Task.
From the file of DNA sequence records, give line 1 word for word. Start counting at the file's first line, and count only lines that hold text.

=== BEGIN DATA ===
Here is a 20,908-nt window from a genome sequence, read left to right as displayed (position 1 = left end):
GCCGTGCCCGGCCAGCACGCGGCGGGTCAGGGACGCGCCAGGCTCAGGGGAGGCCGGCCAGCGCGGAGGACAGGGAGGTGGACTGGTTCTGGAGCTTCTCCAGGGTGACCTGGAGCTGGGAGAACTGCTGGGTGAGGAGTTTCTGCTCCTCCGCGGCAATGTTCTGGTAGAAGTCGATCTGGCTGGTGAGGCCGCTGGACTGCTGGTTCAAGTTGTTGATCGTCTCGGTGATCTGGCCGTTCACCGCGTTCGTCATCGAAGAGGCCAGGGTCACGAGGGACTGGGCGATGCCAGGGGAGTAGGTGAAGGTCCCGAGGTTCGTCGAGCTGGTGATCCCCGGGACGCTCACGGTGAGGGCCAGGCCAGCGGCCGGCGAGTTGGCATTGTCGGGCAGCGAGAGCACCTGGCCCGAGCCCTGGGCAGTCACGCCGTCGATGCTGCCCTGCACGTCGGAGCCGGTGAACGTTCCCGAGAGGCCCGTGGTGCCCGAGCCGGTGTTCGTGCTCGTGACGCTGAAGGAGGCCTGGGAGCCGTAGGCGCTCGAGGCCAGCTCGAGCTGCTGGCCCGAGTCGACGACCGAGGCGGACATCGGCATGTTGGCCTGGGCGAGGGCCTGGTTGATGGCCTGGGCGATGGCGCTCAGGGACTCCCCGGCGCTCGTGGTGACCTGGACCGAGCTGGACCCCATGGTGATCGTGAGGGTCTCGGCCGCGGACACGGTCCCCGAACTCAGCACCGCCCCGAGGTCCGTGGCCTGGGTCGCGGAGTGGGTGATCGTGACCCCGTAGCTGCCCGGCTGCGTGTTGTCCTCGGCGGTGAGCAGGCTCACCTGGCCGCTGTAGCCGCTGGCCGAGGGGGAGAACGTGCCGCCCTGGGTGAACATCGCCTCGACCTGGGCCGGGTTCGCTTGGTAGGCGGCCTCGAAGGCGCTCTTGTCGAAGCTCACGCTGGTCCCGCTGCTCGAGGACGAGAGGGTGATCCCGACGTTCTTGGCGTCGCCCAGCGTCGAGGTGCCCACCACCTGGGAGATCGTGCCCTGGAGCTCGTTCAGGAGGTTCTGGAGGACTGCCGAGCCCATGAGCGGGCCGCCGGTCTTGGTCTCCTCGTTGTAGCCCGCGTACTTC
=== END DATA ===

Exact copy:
Here is a 20,908-nt window from a genome sequence, read left to right as displayed (position 1 = left end):